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A multivariate decision tree analysis of biophysical factors in tropical forest fire occurrenceAuthor(s): Rey S. Ofren; Edward Harvey
Source: In: Hansen, Mark; Burk, Tom, eds. Integrated tools for natural resources inventories in the 21st century. Gen. Tech. Rep. NC-212. St. Paul, MN: U.S. Dept. of Agriculture, Forest Service, North Central Forest Experiment Station. 221-227.
Publication Series: General Technical Report (GTR)
Station: North Central Research Station
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DescriptionA multivariate decision tree model was used to quantify the relative importance of complex hierarchical relationships between biophysical variables and the occurrence of tropical forest fires. The study site is the Huai Kha Kbaeng wildlife sanctuary, a World Heritage Site in northwestern Thailand where annual fires are common and particularly destructive. Thematic layers of several biophysical variables were combined in a GIS with field measurements of fuel loading and stand physiognomy. Canopy vegetation (NDVI), rainfall, geology, elevation, and forest type explain most of the variation in burned surface across the mountainous landscape. Pixels with normalized vegetation difference index values of 0.7284 best discriminated burned and non-burned areas. Less important decision tree model rules identified fire occurrence thresholds for annual rainfall of 1,285 mm, elevation of 700 m, and distinguished between most evergreen and dry deciduous formations. A map of the sanctuary was prepared using GIS to illustrate spatial variation in fire hazard probabilities predicted from the decision tree model.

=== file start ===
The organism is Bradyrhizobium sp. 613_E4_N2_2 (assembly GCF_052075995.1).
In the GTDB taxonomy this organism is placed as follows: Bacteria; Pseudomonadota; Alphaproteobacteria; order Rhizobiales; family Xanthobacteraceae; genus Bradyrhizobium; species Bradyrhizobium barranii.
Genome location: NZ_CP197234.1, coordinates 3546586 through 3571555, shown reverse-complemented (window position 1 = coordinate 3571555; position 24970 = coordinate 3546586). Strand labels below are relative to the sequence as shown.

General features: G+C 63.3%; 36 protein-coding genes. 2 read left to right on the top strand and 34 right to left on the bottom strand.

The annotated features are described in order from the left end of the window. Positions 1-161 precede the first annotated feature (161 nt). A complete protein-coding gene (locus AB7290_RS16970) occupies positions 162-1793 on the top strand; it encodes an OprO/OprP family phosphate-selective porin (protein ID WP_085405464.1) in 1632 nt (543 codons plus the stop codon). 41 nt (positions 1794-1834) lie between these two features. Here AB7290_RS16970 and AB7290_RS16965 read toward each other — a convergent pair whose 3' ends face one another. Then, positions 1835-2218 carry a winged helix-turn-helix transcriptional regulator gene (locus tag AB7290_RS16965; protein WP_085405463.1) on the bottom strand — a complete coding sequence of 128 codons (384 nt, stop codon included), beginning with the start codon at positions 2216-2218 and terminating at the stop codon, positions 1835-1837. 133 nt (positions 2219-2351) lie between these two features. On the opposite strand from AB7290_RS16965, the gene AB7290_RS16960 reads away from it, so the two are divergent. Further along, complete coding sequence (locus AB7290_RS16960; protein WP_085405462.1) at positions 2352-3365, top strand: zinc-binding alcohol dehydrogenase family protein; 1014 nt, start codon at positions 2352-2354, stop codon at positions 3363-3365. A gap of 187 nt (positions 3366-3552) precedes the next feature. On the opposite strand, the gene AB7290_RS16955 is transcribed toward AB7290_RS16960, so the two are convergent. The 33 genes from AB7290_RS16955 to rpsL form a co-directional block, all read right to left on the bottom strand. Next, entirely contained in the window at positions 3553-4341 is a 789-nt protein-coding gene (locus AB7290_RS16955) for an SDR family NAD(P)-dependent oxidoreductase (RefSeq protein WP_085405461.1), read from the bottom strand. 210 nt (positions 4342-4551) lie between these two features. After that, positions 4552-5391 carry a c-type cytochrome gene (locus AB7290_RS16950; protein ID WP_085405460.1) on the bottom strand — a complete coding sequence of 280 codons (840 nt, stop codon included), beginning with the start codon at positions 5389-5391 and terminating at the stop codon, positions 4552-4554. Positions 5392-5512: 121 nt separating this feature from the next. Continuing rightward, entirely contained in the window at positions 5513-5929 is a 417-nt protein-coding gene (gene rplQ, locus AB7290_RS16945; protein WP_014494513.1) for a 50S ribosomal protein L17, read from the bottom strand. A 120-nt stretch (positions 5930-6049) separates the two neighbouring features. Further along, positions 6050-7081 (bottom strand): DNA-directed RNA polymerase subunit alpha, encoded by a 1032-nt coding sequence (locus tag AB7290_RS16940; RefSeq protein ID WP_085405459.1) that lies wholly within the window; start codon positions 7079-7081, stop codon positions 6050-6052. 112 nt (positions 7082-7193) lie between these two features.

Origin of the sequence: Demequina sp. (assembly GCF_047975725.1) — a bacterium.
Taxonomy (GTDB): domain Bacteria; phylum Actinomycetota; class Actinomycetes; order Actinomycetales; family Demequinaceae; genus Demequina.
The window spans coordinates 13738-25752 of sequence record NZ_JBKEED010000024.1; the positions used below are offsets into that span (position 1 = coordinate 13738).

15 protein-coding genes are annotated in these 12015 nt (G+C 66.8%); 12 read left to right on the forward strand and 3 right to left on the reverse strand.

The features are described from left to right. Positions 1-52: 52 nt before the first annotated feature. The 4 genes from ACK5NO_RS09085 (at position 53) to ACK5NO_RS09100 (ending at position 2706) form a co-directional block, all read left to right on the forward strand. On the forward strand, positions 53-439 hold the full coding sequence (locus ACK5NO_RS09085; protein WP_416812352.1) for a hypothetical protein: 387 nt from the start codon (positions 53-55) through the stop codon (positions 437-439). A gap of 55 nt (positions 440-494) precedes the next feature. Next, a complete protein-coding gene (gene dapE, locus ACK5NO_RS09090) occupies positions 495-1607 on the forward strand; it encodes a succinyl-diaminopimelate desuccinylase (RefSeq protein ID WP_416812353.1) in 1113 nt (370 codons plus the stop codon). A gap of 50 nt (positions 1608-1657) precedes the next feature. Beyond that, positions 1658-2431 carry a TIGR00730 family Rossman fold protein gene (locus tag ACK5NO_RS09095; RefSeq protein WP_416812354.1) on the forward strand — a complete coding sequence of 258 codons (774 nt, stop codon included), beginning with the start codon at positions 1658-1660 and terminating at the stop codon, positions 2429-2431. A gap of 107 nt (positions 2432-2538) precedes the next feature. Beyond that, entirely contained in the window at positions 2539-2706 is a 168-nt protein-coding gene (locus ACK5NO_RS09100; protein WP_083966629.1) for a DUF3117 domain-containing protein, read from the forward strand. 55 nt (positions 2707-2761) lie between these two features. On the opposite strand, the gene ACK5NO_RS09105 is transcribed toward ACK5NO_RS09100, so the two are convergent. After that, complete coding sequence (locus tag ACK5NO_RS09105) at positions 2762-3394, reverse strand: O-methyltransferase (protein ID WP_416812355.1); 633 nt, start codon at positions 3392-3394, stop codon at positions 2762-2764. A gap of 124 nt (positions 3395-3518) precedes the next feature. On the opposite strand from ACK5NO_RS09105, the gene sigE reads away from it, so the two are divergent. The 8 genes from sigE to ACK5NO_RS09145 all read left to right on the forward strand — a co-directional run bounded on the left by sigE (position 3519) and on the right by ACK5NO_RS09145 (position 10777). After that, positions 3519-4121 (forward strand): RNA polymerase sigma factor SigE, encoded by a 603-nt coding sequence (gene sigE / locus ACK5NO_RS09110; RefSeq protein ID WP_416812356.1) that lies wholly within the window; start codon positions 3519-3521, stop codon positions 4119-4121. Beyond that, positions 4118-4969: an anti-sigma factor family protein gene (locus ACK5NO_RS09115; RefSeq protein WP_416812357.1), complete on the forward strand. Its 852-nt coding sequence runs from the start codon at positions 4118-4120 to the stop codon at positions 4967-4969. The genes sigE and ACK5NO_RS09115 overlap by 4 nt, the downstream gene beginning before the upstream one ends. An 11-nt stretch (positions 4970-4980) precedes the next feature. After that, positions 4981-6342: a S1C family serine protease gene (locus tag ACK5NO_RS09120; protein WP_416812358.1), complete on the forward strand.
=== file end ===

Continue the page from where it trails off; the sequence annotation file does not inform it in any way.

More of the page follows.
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CitationOfren, Rey S.; Harvey, Edward. 2000. A multivariate decision tree analysis of biophysical factors in tropical forest fire occurrence. In: Hansen, Mark; Burk, Tom, eds. Integrated tools for natural resources inventories in the 21st century. Gen. Tech. Rep. NC-212. St. Paul, MN: U.S. Dept. of Agriculture, Forest Service, North Central Forest Experiment Station. 221-227.
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